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Clergy complain about a club called The Church and a DJ called Jesus
It's fashionable, explains nightclub owner(Picture: The Telegraph)
- Alice Philipson for The Telegraph
- United Kingdom
- May 7, 2013
A row has erupted between a town's churchgoers and a nightclub owner after he opened a venue called The Church which depicts Jesus as a disc jockey.
Church leaders were left disgruntled at the sight of a crucified Jesus silhouetted as a DJ outside the nightclub in Botchergate, Carlisle.
The club's landlord has further enraged believers by suggesting that a giant cross outside the building should not be deemed offensive and that he "could have had all the bar staff in nuns' outfits".
Church leaders in the area labelled nightclub bosses "Insulting and evil" after the popular nightspot was given a makeover last month.
Father Jim Allen, of St Bede's Church in Wigton Road, Carlisle, said: "Usually, the Evil One does things behind closed doors but it seems that he's getting more daring and is no longer hiding."
Landlord Ben Read, 29, described religious iconography as "fashionable" and said if owners had intended to offend people, they could have gone "to serious extremes".
He said: "If the name and cross have offended people I apologise but that was never my intention. I have to say that the cross has gone past being a piece of religious iconography. It's fashionable and it's a trendy thing to wear.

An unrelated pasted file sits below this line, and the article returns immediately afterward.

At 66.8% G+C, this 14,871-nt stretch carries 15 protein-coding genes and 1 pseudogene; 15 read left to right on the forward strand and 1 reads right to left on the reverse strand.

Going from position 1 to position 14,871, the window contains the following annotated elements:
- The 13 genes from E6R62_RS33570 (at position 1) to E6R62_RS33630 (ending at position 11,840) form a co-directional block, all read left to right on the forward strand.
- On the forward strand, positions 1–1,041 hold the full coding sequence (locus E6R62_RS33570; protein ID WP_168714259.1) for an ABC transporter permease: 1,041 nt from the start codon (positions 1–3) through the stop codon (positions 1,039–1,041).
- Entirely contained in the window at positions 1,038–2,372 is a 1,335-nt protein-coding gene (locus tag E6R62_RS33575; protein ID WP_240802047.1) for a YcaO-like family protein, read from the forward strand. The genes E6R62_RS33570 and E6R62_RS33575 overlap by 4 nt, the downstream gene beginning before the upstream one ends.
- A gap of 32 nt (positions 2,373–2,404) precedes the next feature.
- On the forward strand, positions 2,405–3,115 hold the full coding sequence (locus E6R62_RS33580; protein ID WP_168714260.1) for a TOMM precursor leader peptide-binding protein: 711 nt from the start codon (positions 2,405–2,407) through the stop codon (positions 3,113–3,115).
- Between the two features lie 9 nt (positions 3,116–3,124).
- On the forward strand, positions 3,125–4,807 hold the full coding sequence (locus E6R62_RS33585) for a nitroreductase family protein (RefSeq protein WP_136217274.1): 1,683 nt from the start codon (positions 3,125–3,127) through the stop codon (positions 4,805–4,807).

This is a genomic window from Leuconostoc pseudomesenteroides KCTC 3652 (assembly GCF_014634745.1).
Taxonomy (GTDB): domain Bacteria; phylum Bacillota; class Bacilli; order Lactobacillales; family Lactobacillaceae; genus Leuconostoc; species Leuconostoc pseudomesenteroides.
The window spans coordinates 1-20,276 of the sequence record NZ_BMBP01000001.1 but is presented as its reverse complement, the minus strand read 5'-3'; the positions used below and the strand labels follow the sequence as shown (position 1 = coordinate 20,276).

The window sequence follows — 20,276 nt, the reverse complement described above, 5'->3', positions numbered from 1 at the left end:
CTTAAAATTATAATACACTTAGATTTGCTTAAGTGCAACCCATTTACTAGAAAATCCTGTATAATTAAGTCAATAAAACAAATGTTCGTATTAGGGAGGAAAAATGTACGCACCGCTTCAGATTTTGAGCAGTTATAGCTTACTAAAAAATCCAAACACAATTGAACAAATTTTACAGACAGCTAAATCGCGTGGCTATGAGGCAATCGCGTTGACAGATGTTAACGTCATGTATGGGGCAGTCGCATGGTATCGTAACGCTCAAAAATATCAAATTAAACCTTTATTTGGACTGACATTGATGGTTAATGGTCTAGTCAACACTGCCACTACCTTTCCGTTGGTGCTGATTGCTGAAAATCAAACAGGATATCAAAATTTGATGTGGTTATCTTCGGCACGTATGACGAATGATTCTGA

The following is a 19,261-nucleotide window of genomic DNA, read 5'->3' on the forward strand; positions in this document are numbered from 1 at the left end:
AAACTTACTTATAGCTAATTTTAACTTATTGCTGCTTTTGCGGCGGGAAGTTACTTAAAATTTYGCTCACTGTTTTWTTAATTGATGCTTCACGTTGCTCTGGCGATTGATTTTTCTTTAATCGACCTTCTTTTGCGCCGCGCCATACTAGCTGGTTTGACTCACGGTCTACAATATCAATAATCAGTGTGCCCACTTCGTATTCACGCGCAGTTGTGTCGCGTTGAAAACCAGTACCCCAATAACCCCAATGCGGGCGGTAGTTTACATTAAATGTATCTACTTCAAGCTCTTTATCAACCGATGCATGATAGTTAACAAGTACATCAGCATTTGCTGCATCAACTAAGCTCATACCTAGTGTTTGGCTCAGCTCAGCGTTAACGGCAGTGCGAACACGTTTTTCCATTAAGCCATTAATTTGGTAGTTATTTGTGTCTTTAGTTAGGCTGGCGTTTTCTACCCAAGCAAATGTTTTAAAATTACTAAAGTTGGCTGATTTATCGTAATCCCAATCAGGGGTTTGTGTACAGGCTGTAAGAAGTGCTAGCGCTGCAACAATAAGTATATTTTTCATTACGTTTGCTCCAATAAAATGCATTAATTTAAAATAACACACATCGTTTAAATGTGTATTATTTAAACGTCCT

"If we'd wanted to offend people we could have gone to serious extremes. We could have had all the bar staff in nuns' outfits or vicar collars or we could have tried to have weddings done in the place but we respect people's religious beliefs."
The club has been open for five weeks and proved to be a hit with Cumbrian partygoers, who have refused to be put off by the religious-styled business.
Catholic priest Father Michael Docherty, who preaches at both St Margaret Mary's in Upperby and Christ the King Church in Harraby, admitted he was saddened by the nightclub's use of the cross.
Father Michael said: "We need to be sensitive to religious symbolism, particularly in the age in which we now live.
"This image has lots of symbolic value, and real meaning for people. If you look at war graves, you see row upon row of crosses, each representing a human life.
"Using the cross in this way corrupts that meaning. Something that should be a symbol of good and virtue is corrupted for material gain. But it doesn't provoke anger in me, it provokes sadness."
Club owner Ben has offered an open invite to those who had criticised the bar's new image, saying he would personally treat them to a night out at The Church, giving them VIP treatment.
Full Story: Row erupts over 'DJ Jesus' nightclub